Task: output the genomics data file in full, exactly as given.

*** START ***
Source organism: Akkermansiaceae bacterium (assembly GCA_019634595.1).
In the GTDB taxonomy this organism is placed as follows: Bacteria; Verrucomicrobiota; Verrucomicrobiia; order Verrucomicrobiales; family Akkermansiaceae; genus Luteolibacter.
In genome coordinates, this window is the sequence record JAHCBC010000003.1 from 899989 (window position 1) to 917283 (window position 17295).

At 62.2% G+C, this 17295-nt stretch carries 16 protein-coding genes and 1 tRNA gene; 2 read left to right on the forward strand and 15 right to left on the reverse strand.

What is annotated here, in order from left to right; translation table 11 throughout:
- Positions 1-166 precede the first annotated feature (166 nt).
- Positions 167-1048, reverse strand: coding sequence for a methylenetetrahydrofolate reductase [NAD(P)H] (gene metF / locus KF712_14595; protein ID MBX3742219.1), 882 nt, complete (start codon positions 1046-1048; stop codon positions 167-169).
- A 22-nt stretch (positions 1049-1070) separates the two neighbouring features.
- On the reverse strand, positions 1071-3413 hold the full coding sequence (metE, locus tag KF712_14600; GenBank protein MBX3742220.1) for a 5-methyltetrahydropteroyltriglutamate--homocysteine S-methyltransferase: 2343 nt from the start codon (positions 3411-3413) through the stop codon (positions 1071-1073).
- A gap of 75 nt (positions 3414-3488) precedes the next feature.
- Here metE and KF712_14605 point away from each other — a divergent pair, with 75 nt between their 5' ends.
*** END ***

Source organism: Akkermansiaceae bacterium (assembly GCA_019634595.1).
In the GTDB taxonomy this organism is placed as follows: Bacteria; Verrucomicrobiota; Verrucomicrobiia; order Verrucomicrobiales; family Akkermansiaceae; genus Luteolibacter.
In genome coordinates, this window is the sequence record JAHCBC010000003.1 from 899989 (window position 1) to 917283 (window position 17295).

At 62.2% G+C, this 17295-nt stretch carries 16 protein-coding genes and 1 tRNA gene; 2 read left to right on the forward strand and 15 right to left on the reverse strand.

What is annotated here, in order from left to right; translation table 11 throughout:
- Positions 1-166 precede the first annotated feature (166 nt).
- Positions 167-1048, reverse strand: coding sequence for a methylenetetrahydrofolate reductase [NAD(P)H] (gene metF / locus KF712_14595; protein ID MBX3742219.1), 882 nt, complete (start codon positions 1046-1048; stop codon positions 167-169).
- A 22-nt stretch (positions 1049-1070) separates the two neighbouring features.
- On the reverse strand, positions 1071-3413 hold the full coding sequence (metE, locus tag KF712_14600; GenBank protein MBX3742220.1) for a 5-methyltetrahydropteroyltriglutamate--homocysteine S-methyltransferase: 2343 nt from the start codon (positions 3411-3413) through the stop codon (positions 1071-1073).
- A gap of 75 nt (positions 3414-3488) precedes the next feature.
- Here metE and KF712_14605 point away from each other — a divergent pair, with 75 nt between their 5' ends.